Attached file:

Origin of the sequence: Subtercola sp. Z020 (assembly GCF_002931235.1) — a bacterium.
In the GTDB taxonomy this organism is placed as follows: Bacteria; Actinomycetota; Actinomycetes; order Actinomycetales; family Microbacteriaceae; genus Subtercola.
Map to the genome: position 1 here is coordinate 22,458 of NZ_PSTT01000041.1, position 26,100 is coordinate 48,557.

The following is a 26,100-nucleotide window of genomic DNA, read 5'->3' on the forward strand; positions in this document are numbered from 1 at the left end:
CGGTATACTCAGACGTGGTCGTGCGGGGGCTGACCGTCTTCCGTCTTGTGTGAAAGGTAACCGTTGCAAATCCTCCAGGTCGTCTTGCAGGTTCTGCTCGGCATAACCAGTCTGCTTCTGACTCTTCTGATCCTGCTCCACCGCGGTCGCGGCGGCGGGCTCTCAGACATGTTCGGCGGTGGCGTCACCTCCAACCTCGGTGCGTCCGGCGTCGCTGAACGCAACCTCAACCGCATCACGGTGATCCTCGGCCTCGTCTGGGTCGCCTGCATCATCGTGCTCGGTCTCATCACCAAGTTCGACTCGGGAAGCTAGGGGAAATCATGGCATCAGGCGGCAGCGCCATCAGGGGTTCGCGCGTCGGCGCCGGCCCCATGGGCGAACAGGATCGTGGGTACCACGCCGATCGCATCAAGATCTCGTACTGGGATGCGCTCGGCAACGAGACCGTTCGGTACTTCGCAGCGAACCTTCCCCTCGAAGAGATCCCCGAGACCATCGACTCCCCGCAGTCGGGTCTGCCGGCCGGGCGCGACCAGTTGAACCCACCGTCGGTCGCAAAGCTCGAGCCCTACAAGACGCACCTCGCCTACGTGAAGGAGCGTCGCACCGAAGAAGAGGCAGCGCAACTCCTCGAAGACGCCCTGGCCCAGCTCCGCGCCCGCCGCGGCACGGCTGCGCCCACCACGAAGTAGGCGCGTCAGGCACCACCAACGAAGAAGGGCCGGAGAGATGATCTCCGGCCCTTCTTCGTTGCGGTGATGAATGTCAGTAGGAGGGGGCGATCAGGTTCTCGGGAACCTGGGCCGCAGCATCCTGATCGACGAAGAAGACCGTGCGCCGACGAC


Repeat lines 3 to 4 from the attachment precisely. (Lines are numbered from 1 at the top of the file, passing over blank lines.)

Map to the genome: position 1 here is coordinate 22,458 of NZ_PSTT01000041.1, position 26,100 is coordinate 48,557.

The following is a 26,100-nucleotide window of genomic DNA, read 5'->3' on the forward strand; positions in this document are numbered from 1 at the left end: